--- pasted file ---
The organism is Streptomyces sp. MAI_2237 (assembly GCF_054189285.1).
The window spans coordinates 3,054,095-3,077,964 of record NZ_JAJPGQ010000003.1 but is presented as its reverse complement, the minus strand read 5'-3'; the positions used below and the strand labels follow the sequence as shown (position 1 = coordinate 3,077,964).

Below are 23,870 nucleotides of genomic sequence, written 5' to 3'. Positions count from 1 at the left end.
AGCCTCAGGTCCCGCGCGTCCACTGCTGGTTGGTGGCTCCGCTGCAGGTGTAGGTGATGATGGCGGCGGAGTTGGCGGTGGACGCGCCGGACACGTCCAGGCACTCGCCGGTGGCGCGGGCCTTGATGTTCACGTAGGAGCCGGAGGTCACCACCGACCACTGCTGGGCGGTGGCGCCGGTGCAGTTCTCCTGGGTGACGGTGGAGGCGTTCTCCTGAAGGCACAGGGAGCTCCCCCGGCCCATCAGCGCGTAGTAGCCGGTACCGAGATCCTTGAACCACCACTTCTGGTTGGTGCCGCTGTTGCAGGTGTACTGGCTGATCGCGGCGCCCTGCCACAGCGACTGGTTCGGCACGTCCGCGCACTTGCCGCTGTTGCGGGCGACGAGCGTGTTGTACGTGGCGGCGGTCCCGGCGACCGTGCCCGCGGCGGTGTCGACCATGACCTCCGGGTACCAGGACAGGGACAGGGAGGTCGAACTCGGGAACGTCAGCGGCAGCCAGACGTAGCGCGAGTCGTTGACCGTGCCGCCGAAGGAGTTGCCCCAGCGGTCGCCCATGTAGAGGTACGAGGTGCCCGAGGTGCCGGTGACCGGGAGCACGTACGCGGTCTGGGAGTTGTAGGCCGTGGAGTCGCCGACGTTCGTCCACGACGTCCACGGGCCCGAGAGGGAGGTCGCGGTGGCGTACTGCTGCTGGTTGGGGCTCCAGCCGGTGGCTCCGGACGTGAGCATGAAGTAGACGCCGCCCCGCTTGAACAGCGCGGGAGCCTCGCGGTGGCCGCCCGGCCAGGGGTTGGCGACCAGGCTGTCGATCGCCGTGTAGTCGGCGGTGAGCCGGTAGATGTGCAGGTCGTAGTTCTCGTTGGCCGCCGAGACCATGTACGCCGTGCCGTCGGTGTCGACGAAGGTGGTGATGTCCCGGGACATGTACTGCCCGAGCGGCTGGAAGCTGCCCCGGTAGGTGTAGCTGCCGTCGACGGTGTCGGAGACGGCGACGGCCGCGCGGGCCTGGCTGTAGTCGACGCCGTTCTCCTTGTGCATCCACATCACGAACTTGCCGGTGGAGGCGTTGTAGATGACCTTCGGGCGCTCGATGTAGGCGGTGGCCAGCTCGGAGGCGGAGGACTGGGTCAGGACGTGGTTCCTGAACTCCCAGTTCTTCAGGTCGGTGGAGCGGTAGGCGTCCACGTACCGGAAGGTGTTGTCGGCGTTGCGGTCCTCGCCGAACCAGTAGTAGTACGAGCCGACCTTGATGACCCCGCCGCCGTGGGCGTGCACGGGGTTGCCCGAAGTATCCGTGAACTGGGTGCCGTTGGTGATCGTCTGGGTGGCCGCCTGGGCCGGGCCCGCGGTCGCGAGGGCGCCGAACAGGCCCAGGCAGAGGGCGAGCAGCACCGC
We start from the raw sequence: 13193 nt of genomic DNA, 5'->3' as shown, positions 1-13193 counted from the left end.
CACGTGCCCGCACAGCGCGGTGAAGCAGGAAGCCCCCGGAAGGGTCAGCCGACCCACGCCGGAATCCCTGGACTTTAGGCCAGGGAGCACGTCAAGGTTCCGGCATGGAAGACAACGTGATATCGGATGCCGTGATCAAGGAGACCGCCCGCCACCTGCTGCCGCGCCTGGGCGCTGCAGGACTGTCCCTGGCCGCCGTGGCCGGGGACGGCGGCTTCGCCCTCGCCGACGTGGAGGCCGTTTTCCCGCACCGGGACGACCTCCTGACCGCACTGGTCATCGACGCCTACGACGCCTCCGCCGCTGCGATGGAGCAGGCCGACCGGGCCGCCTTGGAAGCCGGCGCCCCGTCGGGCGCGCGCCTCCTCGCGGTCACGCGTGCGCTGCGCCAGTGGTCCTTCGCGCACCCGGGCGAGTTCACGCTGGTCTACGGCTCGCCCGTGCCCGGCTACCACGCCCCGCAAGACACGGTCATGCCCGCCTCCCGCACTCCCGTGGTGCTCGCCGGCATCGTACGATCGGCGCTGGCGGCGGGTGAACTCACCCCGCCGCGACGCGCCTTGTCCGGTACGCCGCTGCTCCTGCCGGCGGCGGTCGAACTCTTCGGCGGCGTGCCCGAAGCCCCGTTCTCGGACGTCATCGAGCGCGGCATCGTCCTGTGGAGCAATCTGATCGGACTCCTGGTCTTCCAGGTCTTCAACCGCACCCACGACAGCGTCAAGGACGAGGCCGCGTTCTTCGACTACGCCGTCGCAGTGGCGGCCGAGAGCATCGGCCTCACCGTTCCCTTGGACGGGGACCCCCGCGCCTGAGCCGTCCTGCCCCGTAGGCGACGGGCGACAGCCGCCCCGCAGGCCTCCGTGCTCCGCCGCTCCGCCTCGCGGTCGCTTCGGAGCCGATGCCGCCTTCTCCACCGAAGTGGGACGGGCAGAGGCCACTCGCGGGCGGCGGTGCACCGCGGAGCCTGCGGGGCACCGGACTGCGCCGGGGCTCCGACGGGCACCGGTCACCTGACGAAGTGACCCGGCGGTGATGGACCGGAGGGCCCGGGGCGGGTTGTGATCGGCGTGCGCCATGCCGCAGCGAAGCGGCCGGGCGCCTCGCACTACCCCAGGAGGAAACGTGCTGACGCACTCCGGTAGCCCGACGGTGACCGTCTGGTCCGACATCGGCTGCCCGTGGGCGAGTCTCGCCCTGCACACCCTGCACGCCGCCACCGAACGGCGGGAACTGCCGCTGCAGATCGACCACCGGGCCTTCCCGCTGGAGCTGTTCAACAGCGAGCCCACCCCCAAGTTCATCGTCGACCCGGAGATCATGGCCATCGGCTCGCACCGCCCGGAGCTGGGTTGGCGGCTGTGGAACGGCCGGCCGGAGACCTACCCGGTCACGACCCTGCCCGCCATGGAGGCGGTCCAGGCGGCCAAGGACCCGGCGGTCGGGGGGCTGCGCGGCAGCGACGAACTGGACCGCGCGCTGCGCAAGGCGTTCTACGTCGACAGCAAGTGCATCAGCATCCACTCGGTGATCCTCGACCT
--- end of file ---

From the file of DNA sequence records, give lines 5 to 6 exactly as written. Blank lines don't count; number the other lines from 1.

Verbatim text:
We start from the raw sequence: 13193 nt of genomic DNA, 5'->3' as shown, positions 1-13193 counted from the left end.
CACGTGCCCGCACAGCGCGGTGAAGCAGGAAGCCCCCGGAAGGGTCAGCCGACCCACGCCGGAATCCCTGGACTTTAGGCCAGGGAGCACGTCAAGGTTCCGGCATGGAAGACAACGTGATATCGGATGCCGTGATCAAGGAGACCGCCCGCCACCTGCTGCCGCGCCTGGGCGCTGCAGGACTGTCCCTGGCCGCCGTGGCCGGGGACGGCGGCTTCGCCCTCGCCGACGTGGAGGCCGTTTTCCCGCACCGGGACGACCTCCTGACCGCACTGGTCATCGACGCCTACGACGCCTCCGCCGCTGCGATGGAGCAGGCCGACCGGGCCGCCTTGGAAGCCGGCGCCCCGTCGGGCGCGCGCCTCCTCGCGGTCACGCGTGCGCTGCGCCAGTGGTCCTTCGCGCACCCGGGCGAGTTCACGCTGGTCTACGGCTCGCCCGTGCCCGGCTACCACGCCCCGCAAGACACGGTCATGCCCGCCTCCCGCACTCCCGTGGTGCTCGCCGGCATCGTACGATCGGCGCTGGCGGCGGGTGAACTCACCCCGCCGCGACGCGCCTTGTCCGGTACGCCGCTGCTCCTGCCGGCGGCGGTCGAACTCTTCGGCGGCGTGCCCGAAGCCCCGTTCTCGGACGTCATCGAGCGCGGCATCGTCCTGTGGAGCAATCTGATCGGACTCCTGGTCTTCCAGGTCTTCAACCGCACCCACGACAGCGTCAAGGACGAGGCCGCGTTCTTCGACTACGCCGTCGCAGTGGCGGCCGAGAGCATCGGCCTCACCGTTCCCTTGGACGGGGACCCCCGCGCCTGAGCCGTCCTGCCCCGTAGGCGACGGGCGACAGCCGCCCCGCAGGCCTCCGTGCTCCGCCGCTCCGCCTCGCGGTCGCTTCGGAGCCGATGCCGCCTTCTCCACCGAAGTGGGACGGGCAGAGGCCACTCGCGGGCGGCGGTGCACCGCGGAGCCTGCGGGGCACCGGACTGCGCCGGGGCTCCGACGGGCACCGGTCACCTGACGAAGTGACCCGGCGGTGATGGACCGGAGGGCCCGGGGCGGGTTGTGATCGGCGTGCGCCATGCCGCAGCGAAGCGGCCGGGCGCCTCGCACTACCCCAGGAGGAAACGTGCTGACGCACTCCGGTAGCCCGACGGTGACCGTCTGGTCCGACATCGGCTGCCCGTGGGCGAGTCTCGCCCTGCACACCCTGCACGCCGCCACCGAACGGCGGGAACTGCCGCTGCAGATCGACCACCGGGCCTTCCCGCTGGAGCTGTTCAACAGCGAGCCCACCCCCAAGTTCATCGTCGACCCGGAGATCATGGCCATCGGCTCGCACCGCCCGGAGCTGGGTTGGCGGCTGTGGAACGGCCGGCCGGAGACCTACCCGGTCACGACCCTGCCCGCCATGGAGGCGGTCCAGGCGGCCAAGGACCCGGCGGTCGGGGGGCTGCGCGGCAGCGACGAACTGGACCGCGCGCTGCGCAAGGCGTTCTACGTCGACAGCAAGTGCATCAGCATCCACTCGGTGATCCTCGACCT